On March 6, more than 120 Colorado food and beverage companies gathered to network at the Eat Colorado Food Show. Hosted by EatDenver — among other partners and sponsors like Slow Food Denver, Colorado State University, Good Food 100, Whole Foods and more — the event showcased much of what the food industry in our state has to offer.

More than 700 people attended the event — including restaurants sourcing directors, chefs, caterers, grocers, hospitals, education leaders and curious food lovers like us. It almost doubled in attendance from the last business-to-business farmers market EatDenver hosted in 2016, and this year there was a waitlist to be a vendor.

“It’s an incredible opportunity for farmers, producers, chefs, and institutional buyers to discover new partnerships, deepen existing relationships, and geek out on all things farm, food and drink,” explained Katie Lazor — the executive director of EatDenver.  

There are Lots of Local Products Worth Seeking

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Among the more than 120 vendors were farmers, ranchers, beverage producers, food products, distributors and zero waste street vendors. (Note — minus a few, the full list is here.) There were familiar faces from Infinite Monkey Theorem, Stem Ciders, Laws Whiskey House, etc., but there were also a lot of new faces we’re excited to get to know.

For example, Roberto Meza from Emerald Gardens from Broomfield showcased his microgreens company, a passion project he started after falling ill in years past and healing himself through dietary changes. Across the way, Chad Nelan at Elevation Meats handed out salami samples in flavors we’ve never heard of — including Mexican Mole, Barleywine and Mustard Seed and a 7-Day Sour Ale, made with Trinity Brewing‘s golden sour. In another corner, Teatulia (whose founder is from Colorado) distributed samples of its newest beverage that hasn’t even hit the market yet — tea sodas.

If you’re looking to support local, we highly suggest checking out the vendor list and supporting some of these companies. From sauces and bread to pickles and pretzels, there truly is something local for every taste.

Colorado Food Can Be a Catalyst for Change

Photo courtesy of Good Food 100

While the business-to-business farmers market buzzed inside the National Western Complex Exhibit Hall, various speakers hosted seminars in the back restaurant — including a pig butchery demo with Blackbelly and a Food Buyer Panel with The Kitchen, Whole Foods, Snooze and Johnson & Wales on how to make local sourcing work.

We were most inspired by Good Food 100‘s discussion on the economic impact of making responsible sourcing decisions. Founder Sara Brito started the non-profit to create the “Inc. 500 of food sourcing” — a way to quantify restaurants’ efforts to make better food choices. It goes beyond sourcing “local” to analyzing a restaurant’s impact on all food issues — from human rights to representation.

She, along with Fruition and Mercantile’s owner Alex Seidel — discussed how much impact the list and rating system have already been able to demonstrate. For example, the studies — independently analyzed by CU Boulder — show that the 35 participating Colorado restaurants last year have made a $15 million positive impact on Colorado’s local economy.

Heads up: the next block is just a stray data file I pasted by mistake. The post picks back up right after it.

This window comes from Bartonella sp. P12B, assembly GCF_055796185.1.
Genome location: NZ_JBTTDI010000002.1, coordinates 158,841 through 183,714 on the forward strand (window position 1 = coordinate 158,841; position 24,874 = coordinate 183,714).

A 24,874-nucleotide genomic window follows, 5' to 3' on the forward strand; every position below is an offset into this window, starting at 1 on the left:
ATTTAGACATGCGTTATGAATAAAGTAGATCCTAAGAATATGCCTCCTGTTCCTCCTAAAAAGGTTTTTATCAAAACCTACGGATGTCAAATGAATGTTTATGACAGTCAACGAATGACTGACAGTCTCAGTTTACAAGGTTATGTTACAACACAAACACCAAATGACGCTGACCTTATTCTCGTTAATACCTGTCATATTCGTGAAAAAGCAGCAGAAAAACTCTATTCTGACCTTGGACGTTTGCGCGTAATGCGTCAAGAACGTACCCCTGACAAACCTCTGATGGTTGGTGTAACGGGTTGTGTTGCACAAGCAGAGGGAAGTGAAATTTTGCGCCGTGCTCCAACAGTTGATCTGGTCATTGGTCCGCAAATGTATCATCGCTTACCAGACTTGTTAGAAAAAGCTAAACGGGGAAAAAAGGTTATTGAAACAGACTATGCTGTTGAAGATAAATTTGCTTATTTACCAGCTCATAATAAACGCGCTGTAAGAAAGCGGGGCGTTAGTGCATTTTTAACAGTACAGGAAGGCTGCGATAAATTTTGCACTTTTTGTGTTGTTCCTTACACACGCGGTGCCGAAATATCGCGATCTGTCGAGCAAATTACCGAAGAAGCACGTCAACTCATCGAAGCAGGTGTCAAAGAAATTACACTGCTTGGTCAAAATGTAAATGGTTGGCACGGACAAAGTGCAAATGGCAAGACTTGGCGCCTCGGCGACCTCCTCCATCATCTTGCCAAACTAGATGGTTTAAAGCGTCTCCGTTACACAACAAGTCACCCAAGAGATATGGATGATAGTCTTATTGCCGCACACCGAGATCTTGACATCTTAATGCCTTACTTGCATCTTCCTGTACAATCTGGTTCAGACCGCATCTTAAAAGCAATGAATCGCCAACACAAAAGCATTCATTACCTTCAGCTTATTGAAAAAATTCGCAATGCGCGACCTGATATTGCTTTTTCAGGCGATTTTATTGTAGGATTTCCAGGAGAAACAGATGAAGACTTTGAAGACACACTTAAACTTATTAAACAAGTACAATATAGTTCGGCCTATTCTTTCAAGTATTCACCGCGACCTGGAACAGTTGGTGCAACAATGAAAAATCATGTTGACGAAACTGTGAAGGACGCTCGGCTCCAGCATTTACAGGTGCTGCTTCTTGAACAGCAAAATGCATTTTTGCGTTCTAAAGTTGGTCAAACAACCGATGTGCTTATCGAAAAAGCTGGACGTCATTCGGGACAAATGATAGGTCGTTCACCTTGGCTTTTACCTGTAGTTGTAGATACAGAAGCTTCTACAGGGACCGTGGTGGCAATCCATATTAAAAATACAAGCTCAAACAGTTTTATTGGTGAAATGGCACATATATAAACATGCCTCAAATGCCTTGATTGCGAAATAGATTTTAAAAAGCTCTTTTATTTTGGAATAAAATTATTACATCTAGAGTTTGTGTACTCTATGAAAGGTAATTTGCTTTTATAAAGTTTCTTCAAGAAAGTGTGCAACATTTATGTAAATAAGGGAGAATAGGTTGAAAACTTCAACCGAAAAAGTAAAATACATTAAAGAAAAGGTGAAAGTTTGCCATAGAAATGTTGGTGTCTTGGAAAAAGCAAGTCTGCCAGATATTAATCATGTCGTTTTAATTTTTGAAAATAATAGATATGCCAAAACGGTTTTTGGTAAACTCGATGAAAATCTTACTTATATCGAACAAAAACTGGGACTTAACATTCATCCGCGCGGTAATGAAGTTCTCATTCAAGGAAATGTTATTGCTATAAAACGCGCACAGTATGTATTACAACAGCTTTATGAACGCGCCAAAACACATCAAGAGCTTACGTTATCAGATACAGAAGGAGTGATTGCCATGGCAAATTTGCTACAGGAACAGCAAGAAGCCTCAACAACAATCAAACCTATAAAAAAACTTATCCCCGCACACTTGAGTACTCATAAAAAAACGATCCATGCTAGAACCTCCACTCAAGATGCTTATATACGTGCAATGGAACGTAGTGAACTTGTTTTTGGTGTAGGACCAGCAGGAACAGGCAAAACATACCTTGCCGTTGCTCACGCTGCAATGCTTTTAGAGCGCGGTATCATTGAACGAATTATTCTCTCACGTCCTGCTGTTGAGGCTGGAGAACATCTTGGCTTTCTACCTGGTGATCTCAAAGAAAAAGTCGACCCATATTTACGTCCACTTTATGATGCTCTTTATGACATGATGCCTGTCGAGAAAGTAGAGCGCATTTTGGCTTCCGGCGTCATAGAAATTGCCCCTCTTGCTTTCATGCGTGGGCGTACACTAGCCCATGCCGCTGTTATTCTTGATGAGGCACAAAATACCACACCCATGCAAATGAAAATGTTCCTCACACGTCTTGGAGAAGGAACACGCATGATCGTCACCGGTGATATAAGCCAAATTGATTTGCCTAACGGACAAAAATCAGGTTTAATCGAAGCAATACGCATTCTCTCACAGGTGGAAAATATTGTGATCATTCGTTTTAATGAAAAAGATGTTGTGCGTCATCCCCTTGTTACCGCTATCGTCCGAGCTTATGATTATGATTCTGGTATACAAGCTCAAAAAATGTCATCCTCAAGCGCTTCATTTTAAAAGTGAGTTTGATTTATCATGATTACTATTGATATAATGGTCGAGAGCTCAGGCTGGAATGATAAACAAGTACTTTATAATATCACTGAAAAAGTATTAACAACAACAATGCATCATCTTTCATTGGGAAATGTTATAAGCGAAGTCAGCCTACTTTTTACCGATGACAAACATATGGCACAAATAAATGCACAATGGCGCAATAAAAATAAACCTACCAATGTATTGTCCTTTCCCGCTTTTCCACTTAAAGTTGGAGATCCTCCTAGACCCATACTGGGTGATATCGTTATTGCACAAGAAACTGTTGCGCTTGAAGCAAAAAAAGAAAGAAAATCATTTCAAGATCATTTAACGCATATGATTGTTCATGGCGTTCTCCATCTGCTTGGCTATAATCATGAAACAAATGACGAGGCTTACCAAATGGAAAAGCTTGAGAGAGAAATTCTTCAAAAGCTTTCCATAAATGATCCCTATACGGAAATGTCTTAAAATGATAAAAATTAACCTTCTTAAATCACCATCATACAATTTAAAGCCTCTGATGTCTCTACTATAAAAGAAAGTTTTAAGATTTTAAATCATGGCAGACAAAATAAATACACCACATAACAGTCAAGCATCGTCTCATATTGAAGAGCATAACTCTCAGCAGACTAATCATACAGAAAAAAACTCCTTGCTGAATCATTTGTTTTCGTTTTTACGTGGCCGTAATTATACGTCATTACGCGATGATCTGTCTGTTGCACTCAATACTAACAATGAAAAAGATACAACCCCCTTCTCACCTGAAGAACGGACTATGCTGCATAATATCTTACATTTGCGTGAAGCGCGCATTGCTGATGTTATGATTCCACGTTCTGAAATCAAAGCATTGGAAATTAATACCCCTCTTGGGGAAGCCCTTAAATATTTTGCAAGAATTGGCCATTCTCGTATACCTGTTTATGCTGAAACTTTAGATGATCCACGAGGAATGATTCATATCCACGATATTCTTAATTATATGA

The room was packed with people hoping to learn ways that everyone in the industry can make a positive impact on the food system — from a sourcing director to a chef.

“No one in this room has to wait for Washington to make a change,” Brito said. “Menus are more than a listing of what to eat that day, they are catalysts for change… Good food is about more than taste. For food to be good, it needs to be good at every link in the food chain.

Seidel shared his experiences and praise for Good Food 100 as a cost-free way to quantify any restaurants’ “good food” efforts. It’s great for producers and consumers because it provides a verified list of responsible restaurants to — what he calls — the “new generation of eaters that want to know.”

“I do want people to connect with us as a restaurant that makes responsible decisions as food purchasers,” he said. “… and I love [Denver]. I want it to be the best. I want the entire culinary community to grow.”

Collaboration is at the Forefront

In a room that should have felt competitive, we only felt collaboration. Although the hundreds of vendors needed to stand out to gain the attention of attendees, they seemed more interested in elevating the industry as a whole. 

Vendors pointed us to other “competing” booths to gather more information — like Liz Nail from Mile High Fungi, who explained that she’s more interested in elevating the state of Colorado as a destination for great mushrooms than she is with her business specifically dominating the space.

Because no sales were permitted on the property (only samples!), the last half-hour became more of a trading post of goods — with vendors making trades like local pickles for fresh-made baguettes. And, many companies bagged leftovers to donate to the Denver Food Rescue, like Grower’s Organic, pictured above.

“We’re all coming together for the same purpose: to create more meaning and goodness in the food that we grow, prepare, serve, eat, and share,” Lazor explained.  “It’s important to come together in person to taste, share ideas, and spread excitement about what’s happening in our incredible food community. This was a one-day event, but more importantly, this community is the heart and soul of what’s driving our exciting food community and dining scene.”

Unless noted, all photos by Alexandra Palmerton.

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